Gebser conference 2016

@Jeremy: I’ve been meaning to ask, is there any update on the upcoming Gebser conference, which is a couple months away at this point, right?

Anything new going on in the scholarship (perhaps from @Aaron, @achronon, @AriAnnona, or @acharantos, et al.)?

Anyway we can support the conversation in the lead-up, or tie in to our group reading experience?

hey there Marco~ I will be presenting at the Gebser conference~ SO excited. The topic is Nature, so I have so interesting perspectives to share about that, about my understanding of Gebser’s work in relationship to both Eastern and Western relationships to the natural world and our place in it~ Stay tuned! [:smiley:]


Greetings… Looking forward to the gathering in Seattle, verily… Here are some texts that might be of value in advance:

Facing Climate Change: An Integrated Path to the Future by Jeffrey T. Kiehl [Columbia U Press, 2016] I suggested that Jeffrey might be keynote speaker for our conference, but he was not available. He is a career climatologist with the National Center for Atmospheric Research (NCAR) in Boulder. He also is a Jungian analyst, stemming from his efforts to address the psychological effects of climate change among various audiences. Jeff brings Buddhist sensibilities to this excellent book. [144 pages]

Havoc: Thy Name is Twenty-First Century: Thermodynamic Isolation and the New World Order by Peter Pogany [iUniverse 2015] This book is the posthumous publication by Peter, a professional economist, who integrated Gebser’s thought thoroughly and presented at Gebser conferences for many years, a good friend to many attendees. As the jacket states, here Peter “examines the problems we face and argues that human culture is governed by thermodynamic cycles of steady states interrupted by chaotic transitions… His theory predicts that global society is drifting toward a new form of self-organization that will recognize limits to demographic-economic expansion—but only after we go through a new chaotic transition that will start sometime between now and the 2030s.” [130 pages]

Learning to Die in the Anthropocene: Reflections on the End of a Civilization by Roy Scranton [City Lights 2015] “If being human is to mean anything at all in the Anthropocene, if we are going to refuse to let ourselves sink into the futility of life without memory, then we must not lose our few thousand years of hard-won knowledge, accumulated at great cost and against great odds. We must not abandon the memory of the dead. … The fate of the humanities, as we confront the send of modern civilization, is the fate of humanity itself.” [109 pages]

After Nature: A Politics for the Anthropocene by Jedediah Purdy [Harvard U Press 2015] Bill McKibben writes: “Every page has insights that will help people struggling to understand how we got here and where we’re headed.” [288 pages]

The Shock of the Anthropocene: The Earth, History and Us by Christophe Bonneuil and Jean-Baptiste Fressoz [Verso 2016] Timothy Morton writes: “A very important book…show(s) us how to keep our head without losing our heart to technocracy.” [291 pages]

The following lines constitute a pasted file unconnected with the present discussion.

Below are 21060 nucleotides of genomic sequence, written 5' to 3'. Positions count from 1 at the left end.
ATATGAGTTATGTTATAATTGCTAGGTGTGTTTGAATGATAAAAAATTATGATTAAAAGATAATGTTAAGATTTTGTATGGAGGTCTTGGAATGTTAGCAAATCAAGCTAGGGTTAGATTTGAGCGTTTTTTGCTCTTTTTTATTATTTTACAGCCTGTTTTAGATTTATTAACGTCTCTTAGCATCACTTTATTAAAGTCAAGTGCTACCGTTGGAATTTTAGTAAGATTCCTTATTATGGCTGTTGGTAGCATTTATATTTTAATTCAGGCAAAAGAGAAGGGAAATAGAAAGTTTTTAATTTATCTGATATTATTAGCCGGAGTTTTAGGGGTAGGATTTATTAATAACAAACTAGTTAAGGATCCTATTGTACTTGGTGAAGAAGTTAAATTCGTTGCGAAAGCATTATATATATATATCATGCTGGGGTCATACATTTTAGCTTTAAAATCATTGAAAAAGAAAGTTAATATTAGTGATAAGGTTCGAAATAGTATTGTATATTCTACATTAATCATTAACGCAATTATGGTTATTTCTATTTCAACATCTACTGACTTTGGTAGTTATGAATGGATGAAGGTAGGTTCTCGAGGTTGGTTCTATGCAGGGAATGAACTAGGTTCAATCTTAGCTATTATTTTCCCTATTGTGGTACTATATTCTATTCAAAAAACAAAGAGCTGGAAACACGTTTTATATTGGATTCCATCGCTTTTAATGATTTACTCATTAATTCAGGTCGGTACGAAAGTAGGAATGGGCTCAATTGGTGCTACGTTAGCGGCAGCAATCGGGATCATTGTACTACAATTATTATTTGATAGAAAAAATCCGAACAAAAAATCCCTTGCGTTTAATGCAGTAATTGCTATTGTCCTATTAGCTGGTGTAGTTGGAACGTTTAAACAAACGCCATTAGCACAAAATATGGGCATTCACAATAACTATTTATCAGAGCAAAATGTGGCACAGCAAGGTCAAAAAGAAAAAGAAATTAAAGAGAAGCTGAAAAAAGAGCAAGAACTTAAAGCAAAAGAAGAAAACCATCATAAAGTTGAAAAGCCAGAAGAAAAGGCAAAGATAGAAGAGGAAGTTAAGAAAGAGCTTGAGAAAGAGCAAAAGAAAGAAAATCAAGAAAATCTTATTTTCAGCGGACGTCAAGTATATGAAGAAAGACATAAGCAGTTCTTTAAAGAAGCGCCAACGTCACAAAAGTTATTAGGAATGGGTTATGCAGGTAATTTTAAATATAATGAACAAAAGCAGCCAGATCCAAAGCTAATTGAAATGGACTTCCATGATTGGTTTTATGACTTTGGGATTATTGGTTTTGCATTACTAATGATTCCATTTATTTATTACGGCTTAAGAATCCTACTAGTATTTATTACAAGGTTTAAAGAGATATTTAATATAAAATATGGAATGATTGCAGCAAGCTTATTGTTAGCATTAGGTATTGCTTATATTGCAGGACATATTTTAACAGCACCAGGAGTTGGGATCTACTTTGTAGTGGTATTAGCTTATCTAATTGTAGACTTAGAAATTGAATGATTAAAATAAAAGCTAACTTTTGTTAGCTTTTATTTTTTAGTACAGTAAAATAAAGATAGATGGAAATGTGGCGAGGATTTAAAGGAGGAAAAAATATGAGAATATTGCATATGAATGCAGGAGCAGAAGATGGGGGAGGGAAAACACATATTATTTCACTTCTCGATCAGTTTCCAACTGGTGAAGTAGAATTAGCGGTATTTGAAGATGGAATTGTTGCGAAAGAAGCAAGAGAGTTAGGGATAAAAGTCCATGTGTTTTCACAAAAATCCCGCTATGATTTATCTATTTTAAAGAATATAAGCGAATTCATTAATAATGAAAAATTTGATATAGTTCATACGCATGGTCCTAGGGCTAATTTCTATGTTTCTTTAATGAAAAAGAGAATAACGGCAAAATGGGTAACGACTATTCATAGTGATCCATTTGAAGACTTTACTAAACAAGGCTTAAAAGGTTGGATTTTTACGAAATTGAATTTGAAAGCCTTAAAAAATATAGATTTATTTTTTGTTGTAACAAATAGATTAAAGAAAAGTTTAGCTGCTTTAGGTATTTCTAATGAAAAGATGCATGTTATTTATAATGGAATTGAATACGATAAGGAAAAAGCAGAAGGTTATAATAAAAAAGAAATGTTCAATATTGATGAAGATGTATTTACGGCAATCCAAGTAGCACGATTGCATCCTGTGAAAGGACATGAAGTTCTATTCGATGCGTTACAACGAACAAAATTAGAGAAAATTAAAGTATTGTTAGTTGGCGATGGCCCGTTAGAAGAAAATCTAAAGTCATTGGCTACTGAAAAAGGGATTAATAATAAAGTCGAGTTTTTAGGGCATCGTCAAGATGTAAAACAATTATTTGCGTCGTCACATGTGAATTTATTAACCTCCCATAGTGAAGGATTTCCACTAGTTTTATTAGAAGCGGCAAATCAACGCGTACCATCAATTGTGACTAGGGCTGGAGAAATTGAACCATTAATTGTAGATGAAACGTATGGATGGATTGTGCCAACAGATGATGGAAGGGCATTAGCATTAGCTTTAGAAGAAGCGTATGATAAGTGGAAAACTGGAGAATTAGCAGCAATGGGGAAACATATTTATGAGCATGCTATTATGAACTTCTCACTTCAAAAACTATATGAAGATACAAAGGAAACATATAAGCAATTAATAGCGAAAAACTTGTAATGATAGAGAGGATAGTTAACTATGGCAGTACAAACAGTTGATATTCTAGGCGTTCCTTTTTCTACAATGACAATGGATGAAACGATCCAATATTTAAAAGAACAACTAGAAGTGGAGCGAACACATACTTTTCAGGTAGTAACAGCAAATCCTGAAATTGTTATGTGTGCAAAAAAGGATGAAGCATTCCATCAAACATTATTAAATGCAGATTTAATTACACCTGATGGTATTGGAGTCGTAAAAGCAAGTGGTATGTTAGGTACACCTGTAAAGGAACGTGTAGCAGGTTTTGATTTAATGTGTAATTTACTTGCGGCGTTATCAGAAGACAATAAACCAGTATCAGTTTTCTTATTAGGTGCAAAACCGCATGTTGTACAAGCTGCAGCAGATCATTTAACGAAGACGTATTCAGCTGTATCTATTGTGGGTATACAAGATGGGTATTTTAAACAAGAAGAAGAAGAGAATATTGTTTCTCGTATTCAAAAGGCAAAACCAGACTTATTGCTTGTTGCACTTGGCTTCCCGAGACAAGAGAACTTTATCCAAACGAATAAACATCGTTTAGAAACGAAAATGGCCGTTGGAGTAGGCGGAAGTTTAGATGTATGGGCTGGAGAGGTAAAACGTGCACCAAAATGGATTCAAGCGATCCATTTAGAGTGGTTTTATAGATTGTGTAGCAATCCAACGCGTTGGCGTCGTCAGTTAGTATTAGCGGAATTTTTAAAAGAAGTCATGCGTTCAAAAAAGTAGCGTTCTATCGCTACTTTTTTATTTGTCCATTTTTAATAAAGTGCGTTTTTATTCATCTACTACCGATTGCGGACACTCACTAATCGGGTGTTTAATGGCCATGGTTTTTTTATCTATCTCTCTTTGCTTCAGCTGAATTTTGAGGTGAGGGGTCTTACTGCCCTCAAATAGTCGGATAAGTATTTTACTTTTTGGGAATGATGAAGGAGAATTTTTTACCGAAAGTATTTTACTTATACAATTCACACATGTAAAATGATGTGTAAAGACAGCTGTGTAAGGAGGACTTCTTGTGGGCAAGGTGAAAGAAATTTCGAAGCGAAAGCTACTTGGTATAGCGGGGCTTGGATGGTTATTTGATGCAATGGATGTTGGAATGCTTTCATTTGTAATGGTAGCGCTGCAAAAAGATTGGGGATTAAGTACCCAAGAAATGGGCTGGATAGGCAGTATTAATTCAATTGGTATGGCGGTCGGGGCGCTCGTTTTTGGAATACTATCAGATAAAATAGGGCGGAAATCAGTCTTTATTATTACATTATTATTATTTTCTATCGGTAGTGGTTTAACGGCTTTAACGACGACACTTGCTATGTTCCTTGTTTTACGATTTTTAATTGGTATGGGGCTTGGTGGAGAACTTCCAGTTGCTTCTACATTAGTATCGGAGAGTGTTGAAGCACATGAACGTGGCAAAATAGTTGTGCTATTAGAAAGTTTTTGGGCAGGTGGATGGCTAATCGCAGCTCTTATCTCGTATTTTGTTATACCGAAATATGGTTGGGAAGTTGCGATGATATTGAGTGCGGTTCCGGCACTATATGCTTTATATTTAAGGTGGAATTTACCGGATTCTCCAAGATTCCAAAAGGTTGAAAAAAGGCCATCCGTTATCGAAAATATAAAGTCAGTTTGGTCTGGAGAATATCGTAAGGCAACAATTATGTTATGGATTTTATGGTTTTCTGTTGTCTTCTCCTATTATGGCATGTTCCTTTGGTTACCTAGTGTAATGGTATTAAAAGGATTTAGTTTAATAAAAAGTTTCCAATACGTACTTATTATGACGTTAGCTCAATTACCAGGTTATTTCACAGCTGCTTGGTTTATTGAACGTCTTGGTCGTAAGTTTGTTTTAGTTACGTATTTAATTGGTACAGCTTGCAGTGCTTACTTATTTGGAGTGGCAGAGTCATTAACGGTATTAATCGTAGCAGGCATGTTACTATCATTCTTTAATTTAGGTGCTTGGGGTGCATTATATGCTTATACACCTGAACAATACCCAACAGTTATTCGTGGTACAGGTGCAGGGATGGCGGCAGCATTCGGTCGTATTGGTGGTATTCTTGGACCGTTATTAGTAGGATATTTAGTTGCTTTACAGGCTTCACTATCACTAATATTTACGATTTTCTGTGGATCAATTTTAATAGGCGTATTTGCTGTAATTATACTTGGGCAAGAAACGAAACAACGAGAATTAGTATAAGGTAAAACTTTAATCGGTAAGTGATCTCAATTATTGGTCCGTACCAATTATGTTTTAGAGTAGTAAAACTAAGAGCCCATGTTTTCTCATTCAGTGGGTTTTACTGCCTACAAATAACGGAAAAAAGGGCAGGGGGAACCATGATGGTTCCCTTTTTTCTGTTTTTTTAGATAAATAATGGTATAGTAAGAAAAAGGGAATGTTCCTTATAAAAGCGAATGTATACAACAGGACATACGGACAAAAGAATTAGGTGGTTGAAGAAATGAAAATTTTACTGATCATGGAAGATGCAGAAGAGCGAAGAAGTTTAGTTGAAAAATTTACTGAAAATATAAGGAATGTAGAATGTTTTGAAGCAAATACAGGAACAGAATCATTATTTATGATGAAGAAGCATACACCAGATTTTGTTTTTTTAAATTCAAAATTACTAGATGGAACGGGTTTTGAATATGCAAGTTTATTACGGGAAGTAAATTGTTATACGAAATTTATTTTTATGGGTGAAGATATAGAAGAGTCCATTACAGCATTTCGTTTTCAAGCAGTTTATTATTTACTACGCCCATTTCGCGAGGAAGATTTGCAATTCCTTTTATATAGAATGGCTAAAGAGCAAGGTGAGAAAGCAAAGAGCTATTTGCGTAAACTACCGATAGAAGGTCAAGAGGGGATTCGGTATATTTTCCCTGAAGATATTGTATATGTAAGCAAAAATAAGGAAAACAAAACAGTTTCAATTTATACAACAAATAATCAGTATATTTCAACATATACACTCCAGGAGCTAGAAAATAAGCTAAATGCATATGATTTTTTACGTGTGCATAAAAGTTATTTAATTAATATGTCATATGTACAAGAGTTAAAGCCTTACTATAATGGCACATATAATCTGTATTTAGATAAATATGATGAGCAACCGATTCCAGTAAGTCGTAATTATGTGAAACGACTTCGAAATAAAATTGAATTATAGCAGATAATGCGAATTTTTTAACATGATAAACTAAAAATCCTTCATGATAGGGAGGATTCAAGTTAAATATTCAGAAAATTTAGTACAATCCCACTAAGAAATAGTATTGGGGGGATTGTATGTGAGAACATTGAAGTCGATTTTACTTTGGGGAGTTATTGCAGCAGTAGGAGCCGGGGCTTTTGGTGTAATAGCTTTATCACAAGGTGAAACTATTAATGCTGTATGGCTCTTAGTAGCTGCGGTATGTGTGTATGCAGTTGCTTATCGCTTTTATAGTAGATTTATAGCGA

Hyperobjects: Philosophy and Ecology after the End of the World by Timothy Morton [UMinnesota 2013] “What have we witnessed in this book? Radiation, hydrocarbons, global warming, and a number of other hyper objects. Along with them, we have seen the emerging reactions to hyper objects as genuine non-human entities that are not simply products of a human gaze.” [201 pages]

The Universe of Things: On Speculative Realism by Steven Shapiro [UMinnesota 2014] from the jacket: “…focuses on how Alfred North Whitehead both anticipates and offers challenges to prevailing speculative realist thought…as it becomes clear that our inherited assumptions are no longer adequate to describe, much less understand, the reality we experience around us.” [156 pages]

Some folks might want to connect with The Dark Mountain Project. From the manifesto: "The end of the world as we know it is not the end of the world full stop. Together, we will find the hope beyond hope, the paths which lead to the unknown world ahead of us."


Hey @madrush, yes, the Gebser Conference is convening at Seattle University Oct. 7-9th. The theme is “New Insights into Nature.” You can check the CFP page, which will be updated soon with the schedule and speakers.

Once the updated page is up I was planning on doing a Microdose. Perhaps interviews with some of the presenters, like @AriAnnona (if you’d be interested talking about your work, Ari)?


Excellent reading list here, @acharantos!

As I was mentioning to @AriAnnona, maybe we could do an interview or a podcast about your current research leading up to the conference? We could plan it for mid-September.


Certainly, Jeremy… Jeff Kiehl would be available for a podcast…

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